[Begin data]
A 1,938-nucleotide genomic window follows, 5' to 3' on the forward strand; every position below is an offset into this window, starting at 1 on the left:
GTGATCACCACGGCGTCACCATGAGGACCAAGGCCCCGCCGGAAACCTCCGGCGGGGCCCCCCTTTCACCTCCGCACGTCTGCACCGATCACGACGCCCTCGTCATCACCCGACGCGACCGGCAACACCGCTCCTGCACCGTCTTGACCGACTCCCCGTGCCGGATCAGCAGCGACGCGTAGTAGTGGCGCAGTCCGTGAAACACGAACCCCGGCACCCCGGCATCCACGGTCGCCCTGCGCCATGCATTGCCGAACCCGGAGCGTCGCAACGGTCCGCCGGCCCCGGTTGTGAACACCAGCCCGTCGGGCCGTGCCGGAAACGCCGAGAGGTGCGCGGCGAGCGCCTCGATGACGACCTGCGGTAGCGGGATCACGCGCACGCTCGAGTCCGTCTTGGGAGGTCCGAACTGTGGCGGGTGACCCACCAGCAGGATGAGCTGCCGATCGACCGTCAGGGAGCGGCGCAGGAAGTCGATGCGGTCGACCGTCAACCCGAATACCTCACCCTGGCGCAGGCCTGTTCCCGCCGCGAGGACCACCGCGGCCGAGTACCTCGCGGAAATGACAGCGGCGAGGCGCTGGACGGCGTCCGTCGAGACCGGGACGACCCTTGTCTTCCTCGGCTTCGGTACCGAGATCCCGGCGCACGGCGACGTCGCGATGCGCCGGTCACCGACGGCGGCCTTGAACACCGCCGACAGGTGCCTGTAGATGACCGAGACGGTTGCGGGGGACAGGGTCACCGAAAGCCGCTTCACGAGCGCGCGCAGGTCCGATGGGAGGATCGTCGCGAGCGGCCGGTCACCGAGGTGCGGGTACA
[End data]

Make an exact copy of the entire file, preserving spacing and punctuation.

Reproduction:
A 1,938-nucleotide genomic window follows, 5' to 3' on the forward strand; every position below is an offset into this window, starting at 1 on the left:
GTGATCACCACGGCGTCACCATGAGGACCAAGGCCCCGCCGGAAACCTCCGGCGGGGCCCCCCTTTCACCTCCGCACGTCTGCACCGATCACGACGCCCTCGTCATCACCCGACGCGACCGGCAACACCGCTCCTGCACCGTCTTGACCGACTCCCCGTGCCGGATCAGCAGCGACGCGTAGTAGTGGCGCAGTCCGTGAAACACGAACCCCGGCACCCCGGCATCCACGGTCGCCCTGCGCCATGCATTGCCGAACCCGGAGCGTCGCAACGGTCCGCCGGCCCCGGTTGTGAACACCAGCCCGTCGGGCCGTGCCGGAAACGCCGAGAGGTGCGCGGCGAGCGCCTCGATGACGACCTGCGGTAGCGGGATCACGCGCACGCTCGAGTCCGTCTTGGGAGGTCCGAACTGTGGCGGGTGACCCACCAGCAGGATGAGCTGCCGATCGACCGTCAGGGAGCGGCGCAGGAAGTCGATGCGGTCGACCGTCAACCCGAATACCTCACCCTGGCGCAGGCCTGTTCCCGCCGCGAGGACCACCGCGGCCGAGTACCTCGCGGAAATGACAGCGGCGAGGCGCTGGACGGCGTCCGTCGAGACCGGGACGACCCTTGTCTTCCTCGGCTTCGGTACCGAGATCCCGGCGCACGGCGACGTCGCGATGCGCCGGTCACCGACGGCGGCCTTGAACACCGCCGACAGGTGCCTGTAGATGACCGAGACGGTTGCGGGGGACAGGGTCACCGAAAGCCGCTTCACGAGCGCGCGCAGGTCCGATGGGAGGATCGTCGCGAGCGGCCGGTCACCGAGGTGCGGGTACA